Now that coronavirus has been declared a pandemic by the World Health Organization (WHO), many countries have taken intense measures to slow down the spreading of the virus. Entire countries like Italy are in complete lockdown, borders are closing to travelers and people are in quarantine all around the world.
Here in Sweden, the government doesn’t seem too alarmed (maybe it should be?) and most commerces are operating normally. To be honest it’s a little confusing, I don’t know if I should do social distancing or just continue as normal. The number of cases in Sweden has come up a lot in the past week and the situation can change so fast it’s pretty hard to follow, especially since the situation is not improving and neighboring countries are taking intense measures.
I read a lot about the situation, and from what I understand, individual freedom is very important here, and a quarantine would restrict that. It’s pretty interesting in a sociological point of view, but quite confusing when my home (Québec) is closing down everything with only 50 confirmed cases (vs. more than 1000 in Sweden)!
These days, campus is pretty empty, since classes are now all conducted online, or recorded. To be honest it’s pretty nice to follow a lecture in the comfort of your home, lying in your bed or having a nice breakfast. All meetings with faculty or staff are now also digital, and access to campus buildings has been removed to all students. Many of my friends also went home during exam time, and now they are stuck there since most flights have been cancelled, but they can still follow lectures and do the work from there, so it’s pretty convenient.
Large events have been cancelled, so social life is pretty boring these days. Last Friday was also quite intense since Swedes got into apocalypse mode and started raiding shops from toilet paper and non-perishables, making shelves look like this (the situation has come down since):
When I was researching about which university suits me, I used to dig deep into every universities website and explore the opportunities it offers me. While looking through the homepage of KTH, the one thing that attracted my attention was KTH Innovation. I read more about the start-up culture at KTH and Stockholm and found that the city has a nurturing environment for entrepreneurs. This is one of the main reason to move to Stockholm since it aligned with my personal goals of becoming an entrepreneur.
A recent study from Medium.com revealed that 55% of startup founders in Sweden graduated from universities in Stockholm. It states that among the top 60 successful startups in Sweden, KTH tops the list with 24 founders.
I have experienced a great community of entrepreneurs in the past 10 months here in Stockholm. Apart from struggling to start my own venture – PLabs, the mentoring, learning and grinding is nothing less than what I expected. I have had to opportunity to pitch my ideas to the Swedish energy board.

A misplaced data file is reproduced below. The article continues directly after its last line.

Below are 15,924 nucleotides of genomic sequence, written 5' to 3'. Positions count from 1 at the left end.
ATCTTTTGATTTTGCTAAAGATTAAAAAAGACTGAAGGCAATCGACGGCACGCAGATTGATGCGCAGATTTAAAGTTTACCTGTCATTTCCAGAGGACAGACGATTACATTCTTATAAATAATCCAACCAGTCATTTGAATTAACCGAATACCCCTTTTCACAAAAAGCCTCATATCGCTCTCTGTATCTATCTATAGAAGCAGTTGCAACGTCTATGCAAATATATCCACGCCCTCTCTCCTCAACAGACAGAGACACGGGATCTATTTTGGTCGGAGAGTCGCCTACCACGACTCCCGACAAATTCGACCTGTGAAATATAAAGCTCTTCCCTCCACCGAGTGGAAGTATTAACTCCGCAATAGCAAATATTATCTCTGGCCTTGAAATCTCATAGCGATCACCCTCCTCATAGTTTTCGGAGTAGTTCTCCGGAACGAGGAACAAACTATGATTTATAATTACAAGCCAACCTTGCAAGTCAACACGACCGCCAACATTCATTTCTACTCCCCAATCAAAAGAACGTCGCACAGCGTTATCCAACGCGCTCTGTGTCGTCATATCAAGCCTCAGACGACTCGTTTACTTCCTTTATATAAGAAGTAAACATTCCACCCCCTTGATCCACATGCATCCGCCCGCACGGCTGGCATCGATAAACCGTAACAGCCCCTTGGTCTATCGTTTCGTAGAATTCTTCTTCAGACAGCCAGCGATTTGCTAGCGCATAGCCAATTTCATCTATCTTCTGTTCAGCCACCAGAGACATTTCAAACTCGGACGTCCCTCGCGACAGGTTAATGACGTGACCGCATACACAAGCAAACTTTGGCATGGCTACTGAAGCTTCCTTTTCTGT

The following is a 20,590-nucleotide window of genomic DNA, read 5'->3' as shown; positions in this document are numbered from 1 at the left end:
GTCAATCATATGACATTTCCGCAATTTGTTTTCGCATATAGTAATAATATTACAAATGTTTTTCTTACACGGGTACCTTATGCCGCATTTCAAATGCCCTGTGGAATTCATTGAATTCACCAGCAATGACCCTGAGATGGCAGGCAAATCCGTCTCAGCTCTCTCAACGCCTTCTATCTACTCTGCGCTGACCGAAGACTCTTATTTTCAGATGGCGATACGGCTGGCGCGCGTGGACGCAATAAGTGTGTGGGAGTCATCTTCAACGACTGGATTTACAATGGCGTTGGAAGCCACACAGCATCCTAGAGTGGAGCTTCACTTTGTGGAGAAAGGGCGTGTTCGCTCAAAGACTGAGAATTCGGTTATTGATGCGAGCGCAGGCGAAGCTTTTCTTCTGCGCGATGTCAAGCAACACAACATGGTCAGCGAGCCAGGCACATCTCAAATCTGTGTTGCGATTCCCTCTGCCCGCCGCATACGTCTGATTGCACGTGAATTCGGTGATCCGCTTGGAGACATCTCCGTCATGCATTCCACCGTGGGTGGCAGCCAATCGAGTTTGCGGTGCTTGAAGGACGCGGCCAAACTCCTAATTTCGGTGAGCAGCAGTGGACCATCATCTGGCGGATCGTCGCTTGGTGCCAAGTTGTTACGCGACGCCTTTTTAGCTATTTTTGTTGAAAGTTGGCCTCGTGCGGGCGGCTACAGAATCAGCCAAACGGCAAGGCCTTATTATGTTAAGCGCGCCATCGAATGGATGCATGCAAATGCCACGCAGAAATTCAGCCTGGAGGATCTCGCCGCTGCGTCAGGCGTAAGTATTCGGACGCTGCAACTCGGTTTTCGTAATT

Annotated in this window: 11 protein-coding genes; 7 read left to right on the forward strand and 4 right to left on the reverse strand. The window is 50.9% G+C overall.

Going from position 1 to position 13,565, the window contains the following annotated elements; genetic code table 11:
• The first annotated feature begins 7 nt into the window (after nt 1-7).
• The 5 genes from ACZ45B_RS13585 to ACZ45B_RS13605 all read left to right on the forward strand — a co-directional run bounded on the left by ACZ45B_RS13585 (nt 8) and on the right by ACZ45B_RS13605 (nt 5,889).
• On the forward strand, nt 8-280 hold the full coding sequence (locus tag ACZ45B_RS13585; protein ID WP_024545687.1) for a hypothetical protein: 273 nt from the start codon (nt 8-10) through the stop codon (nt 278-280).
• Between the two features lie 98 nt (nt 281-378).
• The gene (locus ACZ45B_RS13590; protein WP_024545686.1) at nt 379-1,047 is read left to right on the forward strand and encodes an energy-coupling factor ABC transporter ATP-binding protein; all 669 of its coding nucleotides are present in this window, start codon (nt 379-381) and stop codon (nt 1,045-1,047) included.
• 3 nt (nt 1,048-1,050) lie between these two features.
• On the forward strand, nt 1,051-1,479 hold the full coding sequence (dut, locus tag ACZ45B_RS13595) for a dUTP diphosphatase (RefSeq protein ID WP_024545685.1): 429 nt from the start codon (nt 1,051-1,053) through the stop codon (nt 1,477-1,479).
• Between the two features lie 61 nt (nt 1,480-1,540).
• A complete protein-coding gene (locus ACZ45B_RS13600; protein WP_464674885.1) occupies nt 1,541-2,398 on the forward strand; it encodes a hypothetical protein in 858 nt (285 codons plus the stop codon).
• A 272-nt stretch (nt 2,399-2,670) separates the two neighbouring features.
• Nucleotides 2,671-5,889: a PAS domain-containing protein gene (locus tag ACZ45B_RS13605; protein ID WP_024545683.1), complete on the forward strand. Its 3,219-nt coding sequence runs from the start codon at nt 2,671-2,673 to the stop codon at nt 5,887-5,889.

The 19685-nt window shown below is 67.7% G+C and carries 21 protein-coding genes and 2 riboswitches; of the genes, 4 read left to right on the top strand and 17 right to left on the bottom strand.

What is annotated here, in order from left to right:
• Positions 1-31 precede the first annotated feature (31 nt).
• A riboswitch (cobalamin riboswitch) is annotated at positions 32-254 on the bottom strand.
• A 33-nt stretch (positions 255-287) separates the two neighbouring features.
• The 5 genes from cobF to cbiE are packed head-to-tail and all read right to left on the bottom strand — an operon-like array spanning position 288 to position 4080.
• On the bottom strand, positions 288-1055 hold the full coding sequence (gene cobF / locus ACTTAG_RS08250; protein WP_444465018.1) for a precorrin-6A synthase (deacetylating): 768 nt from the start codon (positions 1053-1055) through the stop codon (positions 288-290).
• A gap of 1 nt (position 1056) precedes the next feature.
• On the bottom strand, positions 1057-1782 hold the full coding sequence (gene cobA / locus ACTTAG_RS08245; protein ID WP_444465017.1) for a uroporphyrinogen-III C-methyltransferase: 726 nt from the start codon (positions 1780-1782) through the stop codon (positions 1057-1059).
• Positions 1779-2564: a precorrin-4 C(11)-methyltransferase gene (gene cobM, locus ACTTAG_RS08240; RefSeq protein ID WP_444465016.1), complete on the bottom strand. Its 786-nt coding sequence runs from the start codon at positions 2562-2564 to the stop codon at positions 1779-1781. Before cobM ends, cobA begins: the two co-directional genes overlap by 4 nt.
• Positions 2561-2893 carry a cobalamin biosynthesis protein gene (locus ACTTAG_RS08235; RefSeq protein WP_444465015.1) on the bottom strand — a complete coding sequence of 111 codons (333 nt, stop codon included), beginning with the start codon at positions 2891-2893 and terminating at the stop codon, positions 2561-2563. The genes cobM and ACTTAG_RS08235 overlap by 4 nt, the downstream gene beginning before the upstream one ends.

If you are the one looking to take your ideas out of the labs, from moving from great research to business ideas, then Stockholm and KTH are one of the right places to be.
I remember this time last year when I was in the process of deciding on which university to choose as my study destination, the first factor in my mind was the International QS ranking. QS ranking was more convenient for me because this method considered universities globally and more importantly, the individual subjects from each university was ranked internationally. Thus, based on the QS ranking I could decide the best masters program and the best place to pursue it.
QS ranking represents the quality of education and research happening in a university. Thus I would always choose a university with a good subject QS ranking.
For example, this year out of 14 subjects at kth, 8 of them are within the top 50 in the world. Mechanical engineering at KTH which is what I study is in the 27th place. Electrical and electronic engineering at KTH is in the 17th position.
Here is the list of subjects at KTH which are in the top 50.
So one of the things about coming to study in Sweden is the weather. You’ll be living in Scandinavia, the Nordics, North Pole, etc. etc. and might be scared of living in the snowy and cold city. Well, let me reassure you, it’s not as bad as you think, to my deepest regret.
I love winter sports and I was looking forward to skating, cross-country skiing, winter running, etc., but I think I was pretty much the only one around here. I almost brought my cross-country skis to go in the forest behind campus, but I’m glad I didn’t because it snowed a total of three times 😅. Temperature has been above zero almost every day, which left me daydreaming of home where my friends were out skiing/snowshoeing basically every weekend.
The good thing about this non-winter is that I could keep using my bike throughout the colder months and me not bringing my “real” winter jacket was not a problem. February was quite sunny, which meant lots of walks around the city, and lots of bumping into Swedes stopping along their way to feel the sun of their faces.